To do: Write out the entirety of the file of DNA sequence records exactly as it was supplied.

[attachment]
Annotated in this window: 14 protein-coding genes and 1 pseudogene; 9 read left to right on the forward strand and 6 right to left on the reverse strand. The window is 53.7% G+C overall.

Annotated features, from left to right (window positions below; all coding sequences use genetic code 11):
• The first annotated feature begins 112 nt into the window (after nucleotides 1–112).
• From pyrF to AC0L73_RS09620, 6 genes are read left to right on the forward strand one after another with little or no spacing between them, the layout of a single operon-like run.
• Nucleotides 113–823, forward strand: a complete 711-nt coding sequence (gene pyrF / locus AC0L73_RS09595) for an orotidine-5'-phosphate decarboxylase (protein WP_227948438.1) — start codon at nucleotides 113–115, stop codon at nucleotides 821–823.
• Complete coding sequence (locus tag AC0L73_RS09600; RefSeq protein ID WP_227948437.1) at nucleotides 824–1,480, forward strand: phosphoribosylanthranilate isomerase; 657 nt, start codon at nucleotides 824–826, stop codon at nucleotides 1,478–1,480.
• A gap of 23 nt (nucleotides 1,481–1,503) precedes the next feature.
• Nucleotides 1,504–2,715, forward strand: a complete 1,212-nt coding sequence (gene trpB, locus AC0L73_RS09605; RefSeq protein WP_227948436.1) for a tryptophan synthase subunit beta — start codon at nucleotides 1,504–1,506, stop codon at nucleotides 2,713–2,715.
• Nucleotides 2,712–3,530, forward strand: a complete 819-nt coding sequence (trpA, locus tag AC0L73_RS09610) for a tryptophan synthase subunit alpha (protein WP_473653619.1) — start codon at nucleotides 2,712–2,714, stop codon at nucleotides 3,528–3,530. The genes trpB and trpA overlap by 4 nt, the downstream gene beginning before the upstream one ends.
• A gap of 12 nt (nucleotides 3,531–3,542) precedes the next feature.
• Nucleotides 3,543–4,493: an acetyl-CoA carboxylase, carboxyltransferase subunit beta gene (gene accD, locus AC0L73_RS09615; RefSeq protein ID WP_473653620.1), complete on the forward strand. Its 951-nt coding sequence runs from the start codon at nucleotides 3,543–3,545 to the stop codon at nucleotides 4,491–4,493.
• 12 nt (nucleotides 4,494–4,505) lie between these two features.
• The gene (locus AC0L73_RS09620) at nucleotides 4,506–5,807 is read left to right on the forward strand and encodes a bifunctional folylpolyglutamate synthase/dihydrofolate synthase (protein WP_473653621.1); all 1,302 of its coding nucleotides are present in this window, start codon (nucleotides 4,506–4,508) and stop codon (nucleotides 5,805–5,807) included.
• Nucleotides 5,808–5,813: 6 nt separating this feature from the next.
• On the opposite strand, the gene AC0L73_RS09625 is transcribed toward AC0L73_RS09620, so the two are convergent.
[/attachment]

Annotated in this window: 14 protein-coding genes and 1 pseudogene; 9 read left to right on the forward strand and 6 right to left on the reverse strand. The window is 53.7% G+C overall.

Annotated features, from left to right (window positions below; all coding sequences use genetic code 11):
• The first annotated feature begins 112 nt into the window (after nucleotides 1–112).
• From pyrF to AC0L73_RS09620, 6 genes are read left to right on the forward strand one after another with little or no spacing between them, the layout of a single operon-like run.
• Nucleotides 113–823, forward strand: a complete 711-nt coding sequence (gene pyrF / locus AC0L73_RS09595) for an orotidine-5'-phosphate decarboxylase (protein WP_227948438.1) — start codon at nucleotides 113–115, stop codon at nucleotides 821–823.
• Complete coding sequence (locus tag AC0L73_RS09600; RefSeq protein ID WP_227948437.1) at nucleotides 824–1,480, forward strand: phosphoribosylanthranilate isomerase; 657 nt, start codon at nucleotides 824–826, stop codon at nucleotides 1,478–1,480.
• A gap of 23 nt (nucleotides 1,481–1,503) precedes the next feature.
• Nucleotides 1,504–2,715, forward strand: a complete 1,212-nt coding sequence (gene trpB, locus AC0L73_RS09605; RefSeq protein WP_227948436.1) for a tryptophan synthase subunit beta — start codon at nucleotides 1,504–1,506, stop codon at nucleotides 2,713–2,715.
• Nucleotides 2,712–3,530, forward strand: a complete 819-nt coding sequence (trpA, locus tag AC0L73_RS09610) for a tryptophan synthase subunit alpha (protein WP_473653619.1) — start codon at nucleotides 2,712–2,714, stop codon at nucleotides 3,528–3,530. The genes trpB and trpA overlap by 4 nt, the downstream gene beginning before the upstream one ends.
• A gap of 12 nt (nucleotides 3,531–3,542) precedes the next feature.
• Nucleotides 3,543–4,493: an acetyl-CoA carboxylase, carboxyltransferase subunit beta gene (gene accD, locus AC0L73_RS09615; RefSeq protein ID WP_473653620.1), complete on the forward strand. Its 951-nt coding sequence runs from the start codon at nucleotides 3,543–3,545 to the stop codon at nucleotides 4,491–4,493.
• 12 nt (nucleotides 4,494–4,505) lie between these two features.
• The gene (locus AC0L73_RS09620) at nucleotides 4,506–5,807 is read left to right on the forward strand and encodes a bifunctional folylpolyglutamate synthase/dihydrofolate synthase (protein WP_473653621.1); all 1,302 of its coding nucleotides are present in this window, start codon (nucleotides 4,506–4,508) and stop codon (nucleotides 5,805–5,807) included.
• Nucleotides 5,808–5,813: 6 nt separating this feature from the next.
• On the opposite strand, the gene AC0L73_RS09625 is transcribed toward AC0L73_RS09620, so the two are convergent.